THE EASIEST WAY TO MAKE A LIVE GREEN WREATH- You won't believe just how easy this is!!!!!
 I am going to show you the EASIEST most amazing way to make a live wreath. You will wonder, “why didn’t I think of that”? That’s what I thought when I learned this technique at a wreath decorating demo last year. You will be able to make gorgeous, lush, full, live wreaths… FABULOUS!!!! It will revolutionize your Christmas decor and gift giving… OR … at least make people ooooh and ahhhh!



I made this wreath in under 40 minutes for a gift exchange! 

Here’s how… 

any old artificial green wreath (the more *snarly the better)
fresh greens~ short-needled evergreen and other greens for interest
hot glue gun or hot glue pot
old garden gloves
ornaments or other Christmas decorations
wreath making stand, optional    You can find one HERE.
*snarly: adj… motley, beat up, worn out
This is how the wreath first starts out… pretty thin and quite snarly! Fluff it up the best you can.
Use old garden gloves when cutting the evergreen.
Cut fresh greens. Use lots of Christmas tree greens like Fraser, Douglas, balsam or other short- needled, hardy evergreen branches for the base of the wreath.
I buy a Christmas tree that is a “B” grade or “second”. It cost me about $20.00 for a 6-foot tree. My local greenhouse sells them. I cut it apart and keep the clippings in a trash can ready to use.
Cut the greens to match the size of wreath you are making. 
Liberally glue the end of the cutting and glue on to the wreath. If you have a fuller wreath, to begin with, stick the fresh cuttings deep into the wreath,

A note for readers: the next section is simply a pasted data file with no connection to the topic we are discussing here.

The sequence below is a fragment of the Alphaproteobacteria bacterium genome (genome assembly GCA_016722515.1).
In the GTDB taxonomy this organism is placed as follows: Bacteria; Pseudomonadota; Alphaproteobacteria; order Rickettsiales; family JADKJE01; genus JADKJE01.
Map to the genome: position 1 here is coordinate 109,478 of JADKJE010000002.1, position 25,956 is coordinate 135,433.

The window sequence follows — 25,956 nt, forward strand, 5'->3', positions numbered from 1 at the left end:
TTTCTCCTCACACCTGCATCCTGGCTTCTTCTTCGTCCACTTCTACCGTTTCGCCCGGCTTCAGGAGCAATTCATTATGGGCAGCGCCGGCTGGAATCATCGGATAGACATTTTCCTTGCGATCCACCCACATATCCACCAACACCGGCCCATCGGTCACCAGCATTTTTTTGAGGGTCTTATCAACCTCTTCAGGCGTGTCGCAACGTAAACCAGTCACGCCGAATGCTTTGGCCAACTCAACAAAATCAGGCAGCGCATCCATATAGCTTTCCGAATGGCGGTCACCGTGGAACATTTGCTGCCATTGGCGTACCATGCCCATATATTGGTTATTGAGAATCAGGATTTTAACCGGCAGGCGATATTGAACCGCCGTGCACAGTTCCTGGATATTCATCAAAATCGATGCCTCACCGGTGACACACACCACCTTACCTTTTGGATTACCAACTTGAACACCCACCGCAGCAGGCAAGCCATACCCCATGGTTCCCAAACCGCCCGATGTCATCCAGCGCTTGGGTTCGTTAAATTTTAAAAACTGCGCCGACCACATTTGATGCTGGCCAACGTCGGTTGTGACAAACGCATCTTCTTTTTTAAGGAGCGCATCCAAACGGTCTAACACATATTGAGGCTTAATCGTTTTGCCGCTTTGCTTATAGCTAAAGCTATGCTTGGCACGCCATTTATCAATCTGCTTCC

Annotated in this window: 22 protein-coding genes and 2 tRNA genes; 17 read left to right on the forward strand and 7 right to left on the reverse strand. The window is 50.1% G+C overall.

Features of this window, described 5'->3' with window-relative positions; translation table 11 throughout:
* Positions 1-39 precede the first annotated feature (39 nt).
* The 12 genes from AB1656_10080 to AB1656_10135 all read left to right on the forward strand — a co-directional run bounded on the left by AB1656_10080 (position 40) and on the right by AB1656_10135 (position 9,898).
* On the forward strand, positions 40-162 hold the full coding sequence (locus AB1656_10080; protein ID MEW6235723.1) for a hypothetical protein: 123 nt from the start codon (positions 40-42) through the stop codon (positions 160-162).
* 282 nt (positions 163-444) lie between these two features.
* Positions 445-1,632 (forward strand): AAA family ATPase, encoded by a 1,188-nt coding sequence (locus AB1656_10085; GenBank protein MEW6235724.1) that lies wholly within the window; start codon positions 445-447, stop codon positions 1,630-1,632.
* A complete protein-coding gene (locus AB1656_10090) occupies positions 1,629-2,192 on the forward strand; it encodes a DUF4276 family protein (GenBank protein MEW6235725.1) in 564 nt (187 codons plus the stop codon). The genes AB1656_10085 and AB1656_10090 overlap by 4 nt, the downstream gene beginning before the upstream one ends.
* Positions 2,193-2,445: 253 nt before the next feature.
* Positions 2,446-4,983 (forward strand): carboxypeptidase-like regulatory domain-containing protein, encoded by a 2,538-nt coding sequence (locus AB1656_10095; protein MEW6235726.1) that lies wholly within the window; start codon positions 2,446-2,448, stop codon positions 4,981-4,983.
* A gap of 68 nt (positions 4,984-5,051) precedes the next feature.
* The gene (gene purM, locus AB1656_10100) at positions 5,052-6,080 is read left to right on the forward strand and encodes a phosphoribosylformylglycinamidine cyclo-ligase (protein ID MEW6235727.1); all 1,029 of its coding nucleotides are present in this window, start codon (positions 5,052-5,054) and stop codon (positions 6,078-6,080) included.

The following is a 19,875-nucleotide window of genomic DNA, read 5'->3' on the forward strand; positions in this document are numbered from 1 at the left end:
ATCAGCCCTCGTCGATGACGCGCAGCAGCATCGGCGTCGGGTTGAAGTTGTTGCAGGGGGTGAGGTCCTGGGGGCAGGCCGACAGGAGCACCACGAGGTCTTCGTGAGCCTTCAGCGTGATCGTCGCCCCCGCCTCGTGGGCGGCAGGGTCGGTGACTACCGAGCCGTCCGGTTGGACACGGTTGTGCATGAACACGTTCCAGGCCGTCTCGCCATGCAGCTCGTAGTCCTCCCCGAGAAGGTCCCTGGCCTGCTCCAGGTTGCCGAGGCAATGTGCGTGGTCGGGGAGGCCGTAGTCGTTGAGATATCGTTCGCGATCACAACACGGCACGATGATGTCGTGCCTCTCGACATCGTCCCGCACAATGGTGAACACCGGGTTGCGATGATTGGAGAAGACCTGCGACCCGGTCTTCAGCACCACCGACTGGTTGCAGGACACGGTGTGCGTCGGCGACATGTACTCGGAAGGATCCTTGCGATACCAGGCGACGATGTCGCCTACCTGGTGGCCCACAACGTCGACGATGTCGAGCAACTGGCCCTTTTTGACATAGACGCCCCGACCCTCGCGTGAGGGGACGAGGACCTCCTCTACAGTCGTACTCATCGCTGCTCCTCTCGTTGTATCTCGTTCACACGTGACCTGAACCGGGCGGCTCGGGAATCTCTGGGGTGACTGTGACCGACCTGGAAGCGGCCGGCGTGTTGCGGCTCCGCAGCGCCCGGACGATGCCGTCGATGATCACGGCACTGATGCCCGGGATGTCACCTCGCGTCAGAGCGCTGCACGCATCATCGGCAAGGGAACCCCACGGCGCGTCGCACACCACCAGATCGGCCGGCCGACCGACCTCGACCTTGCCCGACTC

Continue to glue evergreen cutting to the wreath. Work in one small section at a time. DON’T go in one direction. Glue in your cuttings in all directions. Remember to make some stick straight out too!
Wear old garden gloves when gluing.  If you don’t you WILL get burned! 
I put my wreath on a small wreath stand to see how it will look placed vertically. Don’t forget to glue cuttings in the inside of the wreath too!
We are just getting started… big difference already!
Work all the way around the wreath with the short-needled cuttings.
Now, it’s time to add some other greens to the wreath… just not hemlock. It will drop it’s needles very quickly.
I usually keep a basket of assorted greens…. I buy a few yards of ropings and cut it apart myself. A much better value!
For this wreath, I added white pine, regular cedar, incense cedar, and boxwood.
Starting with small clipping I glued them here and there, concentrating where they would be seen. Work all the way around the wreath.
Shake the wreath vigorously to make sure there are no loose branches.  Glue any loose ones back into the wreath.  It’s a good idea to do this outside, you will have some needle drop!
Make a bow out of ribbon and wire in place.
Add some ornaments or other Christmas decorations such as berries, holly, silk poinsettia, etc.
I wanted to keep this wreath very subdued so I chose green balls with just a little bit of glitter.
Hot glue them liberally and put them in place.
Clean up any glue spiders and hang! The best way to get rid of glue spiders is to use your blow dryer on the hottest setting and go over your wreath. The hot air will melt the glue spiders away.
Here’s a wreath I repurposed and made for my mantel…
Here is a big wreath I made for my front door using this method too…
You can read more about this wreath by clicking HERE
When Christmas is over DO NOT throw away your wreaths. Just put them in a garbage bag and hang them up in a garage, shed or basement.
In the fall, take the bags outside and open them up. All the live greens will now be dead. Wearing garden gloves, give the dead greens a good tug and they will pull right out from the wreath. Now you have a snarly wreath to use for more wreath making the next Christmas. You can also reuse any ornament or decor!
Do the same thing again next year… and the next…
I told you this was easy and FABULOUS!

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You might want to pin this to your Christmas Pinterest board. You can follow me on Pinterest HERE and see all the Christmas ideas I’m pinning!